2020-2025 Dietary Guidelines Development Update

2020-2025 Dietary Guidelines Development Update

July 17, 2019
Annette Maggi

By RDBA Executive Director Annette Maggi, MS, RDN, LD, FAND

The second of five meetings of the Dietary Guidelines Advisory Committee took place last week, continuing discussion on key topics and points of interest. Within the committee, there are six subcommittees addressing specific topics and following prescribed protocols.

Each of the six subcommittees is addressing the following key topics related to a health and wellness issue:

  • The Dietary Patterns Subcommittee addresses questions on how dietary patterns impact obesity and the health conditions of greatest public health concern (diabetes, heart health). New to this round of Dietary Guidelines is discussion on how dietary patterns impact neurocognition, which includes cognitive functions such as memory, attention and language, and structures and processes of the central nervous system.
  • The Pregnancy and Lactation Subcommittee looks at how eating habits during pregnancy impact gestational diabetes, hypertension risk, and gestational age at birth. Similarly, dietary patterns during lactation and impact on human milk composition, infant development, and post-partum weight loss are being considered. The risk of child food allergies within both time frames is being assessed.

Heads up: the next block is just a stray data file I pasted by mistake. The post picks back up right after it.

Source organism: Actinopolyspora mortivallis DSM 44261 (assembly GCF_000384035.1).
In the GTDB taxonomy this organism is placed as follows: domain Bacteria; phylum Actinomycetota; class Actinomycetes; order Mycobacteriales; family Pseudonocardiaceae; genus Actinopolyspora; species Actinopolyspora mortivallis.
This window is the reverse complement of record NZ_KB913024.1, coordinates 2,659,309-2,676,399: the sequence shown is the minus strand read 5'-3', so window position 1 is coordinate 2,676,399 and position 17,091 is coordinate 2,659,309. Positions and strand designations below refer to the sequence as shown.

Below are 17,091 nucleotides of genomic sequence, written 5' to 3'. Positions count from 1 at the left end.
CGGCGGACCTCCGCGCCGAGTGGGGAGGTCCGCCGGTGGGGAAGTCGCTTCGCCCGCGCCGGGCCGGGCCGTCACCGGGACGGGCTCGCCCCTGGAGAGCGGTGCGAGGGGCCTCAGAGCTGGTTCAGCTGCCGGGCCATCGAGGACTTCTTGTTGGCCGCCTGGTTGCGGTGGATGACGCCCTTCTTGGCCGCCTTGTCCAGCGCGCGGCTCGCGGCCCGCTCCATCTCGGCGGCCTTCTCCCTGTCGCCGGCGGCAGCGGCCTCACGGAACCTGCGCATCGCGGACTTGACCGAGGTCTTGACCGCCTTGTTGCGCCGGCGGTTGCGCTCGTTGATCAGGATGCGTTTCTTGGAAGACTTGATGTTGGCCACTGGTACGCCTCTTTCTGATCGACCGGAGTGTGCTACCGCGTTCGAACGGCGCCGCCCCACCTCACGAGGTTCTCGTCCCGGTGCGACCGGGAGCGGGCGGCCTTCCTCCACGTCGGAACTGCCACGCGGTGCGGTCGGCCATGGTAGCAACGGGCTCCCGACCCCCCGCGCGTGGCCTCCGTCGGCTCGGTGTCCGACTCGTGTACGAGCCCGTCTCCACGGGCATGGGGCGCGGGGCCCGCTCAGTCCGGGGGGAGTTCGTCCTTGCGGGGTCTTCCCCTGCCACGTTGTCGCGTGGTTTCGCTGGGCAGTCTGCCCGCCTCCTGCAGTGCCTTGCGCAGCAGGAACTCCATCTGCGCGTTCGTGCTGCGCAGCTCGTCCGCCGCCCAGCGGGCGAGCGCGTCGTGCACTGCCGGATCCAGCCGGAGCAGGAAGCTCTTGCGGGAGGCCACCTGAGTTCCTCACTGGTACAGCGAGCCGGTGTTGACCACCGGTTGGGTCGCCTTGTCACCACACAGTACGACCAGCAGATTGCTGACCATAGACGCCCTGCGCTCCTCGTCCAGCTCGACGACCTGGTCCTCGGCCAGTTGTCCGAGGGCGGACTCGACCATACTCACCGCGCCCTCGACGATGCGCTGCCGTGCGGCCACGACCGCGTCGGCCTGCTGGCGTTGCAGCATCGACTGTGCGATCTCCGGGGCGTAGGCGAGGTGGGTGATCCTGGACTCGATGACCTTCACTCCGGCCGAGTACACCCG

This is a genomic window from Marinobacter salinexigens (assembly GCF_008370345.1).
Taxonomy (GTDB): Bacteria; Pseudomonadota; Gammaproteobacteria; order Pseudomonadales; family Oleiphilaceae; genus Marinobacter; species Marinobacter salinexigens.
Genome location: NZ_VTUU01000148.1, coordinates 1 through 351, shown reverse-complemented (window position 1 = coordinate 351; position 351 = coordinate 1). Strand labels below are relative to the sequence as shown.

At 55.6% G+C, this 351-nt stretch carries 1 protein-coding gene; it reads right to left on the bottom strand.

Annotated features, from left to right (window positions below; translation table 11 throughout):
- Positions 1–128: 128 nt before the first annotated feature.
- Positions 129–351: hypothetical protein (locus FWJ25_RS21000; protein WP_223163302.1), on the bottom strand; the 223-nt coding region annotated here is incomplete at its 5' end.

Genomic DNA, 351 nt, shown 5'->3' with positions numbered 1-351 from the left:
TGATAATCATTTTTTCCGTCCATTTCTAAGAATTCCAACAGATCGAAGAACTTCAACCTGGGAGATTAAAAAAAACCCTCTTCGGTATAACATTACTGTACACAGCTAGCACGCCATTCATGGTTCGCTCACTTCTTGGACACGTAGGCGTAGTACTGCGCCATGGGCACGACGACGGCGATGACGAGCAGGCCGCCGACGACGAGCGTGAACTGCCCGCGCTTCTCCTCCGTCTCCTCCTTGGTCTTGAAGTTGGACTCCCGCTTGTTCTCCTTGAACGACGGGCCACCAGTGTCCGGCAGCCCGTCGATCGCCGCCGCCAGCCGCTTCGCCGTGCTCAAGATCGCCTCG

• The Birth to 24-Months Subcommittee considers human milk vs. formula consumption and impact on infant growth and body composition, food allergy risk, and neurocognitive development.
  • The Beverages and Added Sugars Subcommittee addresses questions related to added sugar consumption and disease risk as well as the impact of their consumption during pregnancy and lactation.
  • The Dietary Fats and Seafood Committee considers the impact of type of fat consumed as well as the impact of seafood consumption at various life stages on neurocognition and diseases like cancer and cardiovascular disease. 
  • The Frequency of Eating Subcommittee looks at the frequency of food consumption and its relationship to obesity, key health conditions, pregnancy weight gain and post-partum weight loss. 

It’s clear in the definition of the subcommittees and the topic being addressed that there is heightened focus in this edition of the Dietary Guidelines review on neurocognition and the gestation and infant life stage. For more information on the Dietary Guidelines development process, click here